By Divya Lulla and Kevin Dobbs, SNL Financial staff writers
Puget Sound Bank capitalized on an acquisition it closed in mid-2013 and pushed hard for new business over the course of last year, helping it produce strong long growth.
The Bellevue, Wash.-based bank finished the fourth quarter of 2013 with $275.4 million in gross loans and leases, up nearly 8% from the third quarter and up nearly 28% from a year earlier. In June of last year, it acquired Core Business Bank, which also was based in Bellevue, and it built off that deal to fuel a heavy emphasis on commercial-and-industrial lending. Puget Sound Bank's C&I loans—including loans acquired from Core Business Bank—accounted for two-thirds of the bank's portfolio. Puget Sound Bank reported net income of $2.2 million for 2013, up from $1.9 million the previous year.
Just under $340 million in assets, Puget Sound Bank is relatively small, but it nevertheless embodies what analysts say is working on the growth front in the Pacific Northwest: deals and commercial lending in Greater Seattle.
"Hands down, Seattle continues to be the bright spot," D.A. Davidson & Co. analyst Jeff Rulis told SNL.
Across Washington and Oregon, banks headquartered in the states produced only modest loan growth in the fourth quarter and last year. They generated median quarter-over-quarter growth of 1.32% and year-over-year growth of 4.07%, an SNL analysis found.
But Rulis and others said paydowns were relatively high late last year at many banks in the Pacific Northwest, the result in part of typical fourth-quarter clean-up work by commercial clients. That helped to mute decent origination activity that analysts anticipate will continue early this year and perhaps accelerate in the second half of the year.
"Anecdotally, production and pipelines seem pretty healthy," Rulis said. Overall loan growth last year "was hardly fantastic," but color provided by bankers during the latest earnings season "came with a positive tone" on originations. Loan demand, particularly on the commercial side, appears to be gaining some momentum.
While this is particularly evident in Seattle, Portland, Ore., also is beginning to gain some steam, analysts say.
Year over year, both median C&I and commercial real estate loan growth in Washington and Oregon topped 6%.
Considering that paydowns trimmed that figure, it represents decent growth, analysts said. Nevertheless, growth is hardly robust. And given that is the case, Rulis said he is eyeing banks that have recently completed deals or that have acquisitions in the works because M&A helps to juice growth at a time when organic expansion remains difficult to propel.
Seattle-based HomeStreet Bank is a case in point. It completed a pair of open-bank deals in 2013 and it produced double-digit loan growth last year. It was among the fastest-growing lenders in the Pacific Northwest in 2013.
Among companies based in Oregon, all eyes are on Umpqua Holdings Corp.
The Portland, Ore.-based bank plans to close in the first half of this year the acquisition of Sterling Financial Corp. The $2 billion deal will roughly double Umpqua's size, creating a bank with about $22 billion in assets. Umpqua will expand in Oregon by more than 50 branches and by more than 80 in Washington. It will pick up another 16 in California.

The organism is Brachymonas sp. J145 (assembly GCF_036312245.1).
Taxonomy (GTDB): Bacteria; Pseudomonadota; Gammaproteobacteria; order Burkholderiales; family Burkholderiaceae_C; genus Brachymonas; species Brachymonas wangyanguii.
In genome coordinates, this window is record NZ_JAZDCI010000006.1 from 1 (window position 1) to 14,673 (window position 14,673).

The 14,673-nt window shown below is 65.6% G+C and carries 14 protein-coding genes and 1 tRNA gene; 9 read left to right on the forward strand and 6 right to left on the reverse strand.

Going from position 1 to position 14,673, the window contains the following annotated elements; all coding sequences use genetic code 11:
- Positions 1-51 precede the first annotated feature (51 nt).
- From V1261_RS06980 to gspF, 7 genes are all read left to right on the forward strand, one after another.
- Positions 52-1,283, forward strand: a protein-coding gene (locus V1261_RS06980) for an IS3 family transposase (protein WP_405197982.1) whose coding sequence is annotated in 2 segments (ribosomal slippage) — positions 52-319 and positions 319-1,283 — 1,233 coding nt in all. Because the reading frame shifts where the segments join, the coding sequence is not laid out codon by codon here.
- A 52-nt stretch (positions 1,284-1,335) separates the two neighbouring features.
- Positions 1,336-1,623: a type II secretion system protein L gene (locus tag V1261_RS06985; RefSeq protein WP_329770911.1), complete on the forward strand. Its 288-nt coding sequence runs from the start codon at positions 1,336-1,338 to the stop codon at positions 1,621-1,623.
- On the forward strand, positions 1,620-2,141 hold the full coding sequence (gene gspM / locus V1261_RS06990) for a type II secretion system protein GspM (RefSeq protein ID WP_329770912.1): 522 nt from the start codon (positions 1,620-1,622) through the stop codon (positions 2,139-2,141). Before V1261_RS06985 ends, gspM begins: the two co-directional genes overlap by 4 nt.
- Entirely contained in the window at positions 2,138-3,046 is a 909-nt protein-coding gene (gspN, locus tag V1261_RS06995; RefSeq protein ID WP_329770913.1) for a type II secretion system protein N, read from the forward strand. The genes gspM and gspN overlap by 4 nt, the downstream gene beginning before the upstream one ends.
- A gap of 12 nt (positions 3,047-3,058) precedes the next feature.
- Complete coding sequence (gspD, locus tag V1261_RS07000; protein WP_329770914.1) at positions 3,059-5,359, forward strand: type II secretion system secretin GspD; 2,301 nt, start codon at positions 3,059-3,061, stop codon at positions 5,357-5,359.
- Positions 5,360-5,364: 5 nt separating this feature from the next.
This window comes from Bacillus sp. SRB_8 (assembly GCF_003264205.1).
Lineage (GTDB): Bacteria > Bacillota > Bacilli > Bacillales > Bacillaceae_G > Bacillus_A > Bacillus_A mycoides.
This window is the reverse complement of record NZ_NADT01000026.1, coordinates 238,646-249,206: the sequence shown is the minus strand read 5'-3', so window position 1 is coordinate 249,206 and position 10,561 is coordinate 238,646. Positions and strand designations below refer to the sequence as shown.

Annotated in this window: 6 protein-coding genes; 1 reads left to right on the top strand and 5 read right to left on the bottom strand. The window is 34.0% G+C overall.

Umpqua had a strong 2013, capitalizing on activity across the Northwest, including in Portland. The company grew lending by 10% last year, Umpqua President and CEO Raymond Davis told analysts on the company's recent fourth-quarter earnings call. But he said the year ahead promises to transform the company and position it for even stronger growth in coming years.
"We recognize the scope of this transaction and have devoted significant resources to planning every effort of the integration process following the close to ensure that we are successful," he said.
Brett Rabatin, an analyst at Sterne Agee & Leach Inc., agreed that deal-makers are worthy of extra attention this year.
But he told SNL the story of 2014 could ultimately center around organic growth. He echoed Rulis in saying that paydowns offset decent origination levels in the Pacific Northwest last year. If the region turns a corner and paydowns taper off while originations continue to advance, banks could produce more substantial organic growth in coming quarters.
Rabatin said this will be dependent in part on the national economy. He said businesses in Washington and Oregon tend to follow the lead of their counterparts nationally, and because of this, the Pacific Northwest tends to lag the rest of the country coming out of recessions. And, despite being removed from the depths of the last recession by a few years, the region is still to a degree recovering.
He said Seattle is notably strong and Portland is rebounding, but neither is surging on the level of hot markets on the West Coast such as San Francisco and Silicon Valley. So there remains plenty of room for greater growth in the Pacific Northwest's largest metros, he said.
"Right now, I think everybody has a bit of a wait-and-see approach this year in terms of whether we have decent growth," Rabatin said of both the economy and lenders' loan books. "There is potential, though."